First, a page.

Clinical Minute: Which IUD is it?

How to identify what IUD your patient is using without removing it.

by Robin Watkins, CNM, WHNP-BC

published 08/12/22

The Scenario:

E.P. comes into the clinic for their annual exam. They are currently using an IUD and had it placed at another clinic out of state three years ago. When asked which IUD they have, they are not sure. They think it has hormones, but also are not completely sure, although they report light, irregular periods. Overall, they are satisfied with the IUD and want to continue using an IUD for birth control.

Can you tell what IUD this patient is using without removing it?

TLDR; yes but you’ll need to visualize the stings and may need access to ultrasound.

There are currently five IUDs available in the US—one copper IUD (Paragard) and four levonorgestrel (LNG) IUDs (Liletta, Mirena, Kyleena, and Skyla). Patients make decisions about what IUD to use based on a variety of factors, including preferences for a hormonal or non-hormonal IUD, effects on bleeding patterns, anticipated duration of use, as well as on what IUD(s) are available. Since an IUD can be used for years and patients may change providers or lose information given to them on the day of placement, patients often are uncertain about the type of IUD they have. If a patient isn’t sure which IUD they have, there are a few ways to identify which type of IUD someone has without removal.

Without a pelvic exam

While you may not be able to determine exactly what IUD someone has without a pelvic exam, questions about menses prior to IUD insertion and changes to bleeding patterns since IUD insertion can help to identify if someone has a non-hormonal, copper IUD or an LNG IUD. An increase in menstrual duration, flow, and cramping without changes to timing of menses would be more likely for patients with a non-hormonal, copper IUD, while unscheduled, lighter, and irregular bleeding patterns or amenorrhea would be more likely for someone with an LNG IUD. Additionally, LNG IUDs with higher doses of LNG are more likely to cause amenorrhea with around 20% of Mirena and Liletta users, 12% of Kyleena users, and 6% of Skyla users having no periods after one year of use.

With a speculum exam

The IUDs currently available in the US each use one of three color strings, a.k.a. removal threads. Visualizing spring color during speculum exam* can additionally help narrow down what IUD a patient is using. If the strings are white, then the IUD is a non-hormonal, copper IUD (Paragard). If the strings are blue, then the IUD is an LNG IUD, either Liletta or Kyleena. If the strings are brown, then the IUD is an LNG IUD, either Mirena or Skyla. That means that while visualizing the strings can confirm if someone is using a copper IUD, it only narrows down the possibilities for LNG IUD users.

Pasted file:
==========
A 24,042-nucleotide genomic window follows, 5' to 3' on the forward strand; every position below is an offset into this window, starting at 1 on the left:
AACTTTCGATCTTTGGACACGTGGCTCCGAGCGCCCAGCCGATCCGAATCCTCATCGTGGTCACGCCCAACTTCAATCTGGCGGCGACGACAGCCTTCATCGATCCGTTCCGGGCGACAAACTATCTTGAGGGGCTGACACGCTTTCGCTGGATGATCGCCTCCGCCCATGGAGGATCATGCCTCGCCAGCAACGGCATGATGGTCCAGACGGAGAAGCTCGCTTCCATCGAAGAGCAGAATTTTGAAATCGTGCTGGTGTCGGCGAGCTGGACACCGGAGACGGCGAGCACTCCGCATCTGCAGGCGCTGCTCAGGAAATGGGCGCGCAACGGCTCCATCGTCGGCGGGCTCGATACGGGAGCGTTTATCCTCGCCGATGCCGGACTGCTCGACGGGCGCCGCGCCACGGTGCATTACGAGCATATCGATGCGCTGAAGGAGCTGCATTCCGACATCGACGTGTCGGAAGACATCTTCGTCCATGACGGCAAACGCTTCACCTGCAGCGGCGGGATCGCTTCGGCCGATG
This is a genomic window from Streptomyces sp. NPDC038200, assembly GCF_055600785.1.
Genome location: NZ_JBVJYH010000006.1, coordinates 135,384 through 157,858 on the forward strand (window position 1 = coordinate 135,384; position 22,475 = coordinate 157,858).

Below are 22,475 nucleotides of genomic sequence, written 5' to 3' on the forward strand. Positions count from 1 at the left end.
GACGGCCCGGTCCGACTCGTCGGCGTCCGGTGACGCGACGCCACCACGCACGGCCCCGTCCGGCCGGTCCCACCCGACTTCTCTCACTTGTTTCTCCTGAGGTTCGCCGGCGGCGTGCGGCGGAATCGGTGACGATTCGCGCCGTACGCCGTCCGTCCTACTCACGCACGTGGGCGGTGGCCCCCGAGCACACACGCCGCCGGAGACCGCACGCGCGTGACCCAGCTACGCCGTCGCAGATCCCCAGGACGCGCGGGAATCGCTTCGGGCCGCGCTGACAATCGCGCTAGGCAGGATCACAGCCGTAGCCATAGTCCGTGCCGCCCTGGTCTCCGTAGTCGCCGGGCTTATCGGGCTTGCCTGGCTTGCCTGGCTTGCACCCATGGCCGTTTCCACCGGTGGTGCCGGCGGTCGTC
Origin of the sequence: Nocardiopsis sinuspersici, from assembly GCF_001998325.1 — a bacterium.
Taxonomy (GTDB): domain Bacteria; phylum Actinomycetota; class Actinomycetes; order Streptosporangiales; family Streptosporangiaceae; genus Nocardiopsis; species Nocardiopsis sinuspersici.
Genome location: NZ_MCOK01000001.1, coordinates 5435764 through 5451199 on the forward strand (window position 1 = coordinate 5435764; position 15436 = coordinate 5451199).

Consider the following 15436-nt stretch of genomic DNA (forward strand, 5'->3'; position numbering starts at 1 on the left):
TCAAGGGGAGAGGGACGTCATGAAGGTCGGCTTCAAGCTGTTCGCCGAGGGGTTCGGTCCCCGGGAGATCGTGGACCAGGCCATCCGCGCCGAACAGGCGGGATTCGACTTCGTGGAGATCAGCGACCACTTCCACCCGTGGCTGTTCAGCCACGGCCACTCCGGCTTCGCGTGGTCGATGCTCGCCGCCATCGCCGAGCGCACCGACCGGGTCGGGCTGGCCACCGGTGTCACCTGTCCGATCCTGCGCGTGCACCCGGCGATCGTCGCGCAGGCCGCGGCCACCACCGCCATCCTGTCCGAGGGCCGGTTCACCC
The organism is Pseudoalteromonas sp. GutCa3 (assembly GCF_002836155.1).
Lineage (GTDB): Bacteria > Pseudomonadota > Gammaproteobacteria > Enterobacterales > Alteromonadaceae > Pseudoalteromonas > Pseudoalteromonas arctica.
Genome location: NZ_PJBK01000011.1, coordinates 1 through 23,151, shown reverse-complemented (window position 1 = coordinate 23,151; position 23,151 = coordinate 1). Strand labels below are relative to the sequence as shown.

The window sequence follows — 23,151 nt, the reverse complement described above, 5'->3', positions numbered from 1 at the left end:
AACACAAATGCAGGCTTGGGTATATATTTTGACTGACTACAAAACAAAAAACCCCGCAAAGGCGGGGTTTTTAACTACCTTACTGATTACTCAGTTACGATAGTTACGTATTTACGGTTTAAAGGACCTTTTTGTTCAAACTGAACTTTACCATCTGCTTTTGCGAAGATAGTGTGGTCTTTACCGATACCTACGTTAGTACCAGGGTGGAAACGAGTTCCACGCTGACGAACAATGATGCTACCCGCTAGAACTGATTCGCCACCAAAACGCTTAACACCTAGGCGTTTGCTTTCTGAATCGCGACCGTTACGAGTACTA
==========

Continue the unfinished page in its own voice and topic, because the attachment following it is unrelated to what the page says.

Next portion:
On speculum exam, you are able to visualize the strings of E.P.’s IUD and they are blue.

With an ultrasound exam

In this scenario, E.P.’s IUD strings are blue on speculum exam, which means that they are either using a Kyleena or Liletta IUD. To know for sure what IUD they are using, you will need a transvaginal ultrasound to visualize the IUD. If a silver ring is visualized by ultrasound and the strings are blue, then the IUD is brand name Kyleena. (If a silver ring is visualized by ultrasound and the strings are brown, then the IUD is brand name Skyla.)

On ultrasound exam, E.P.’s IUD does NOT have a sliver ring. We now know that they are using a Liletta IUD.

Since E.P. had their IUD placed three years ago and we were able to determine that it is a Liletta IUD, which is effective for at least seven years, they can confidently continue using their IUD without need for removal today.


*What to do if you cannot see the strings

If you are not able to visualize the IUD strings, you may need to confirm intrauterine placement with ultrasound and may not be able to identify IUD type. For more information about IUD removal when strings are not visible, you can review this educational video for providers from ACOG.

Robin Watkins is the Director of Clinical Affairs and Medical Education at the Society of Family Planning. Robin is a midwife and women’s health nurse practitioner focused on expanding provider capacity to offer just, equitable, resonant, and high-quality sexual and reproductive health care. Robin provides clinical care in the Washington, DC area. When she is not talking sex or placing IUDs, you can find her riding her bike on the streets of DC or eating ice cream for dinner.
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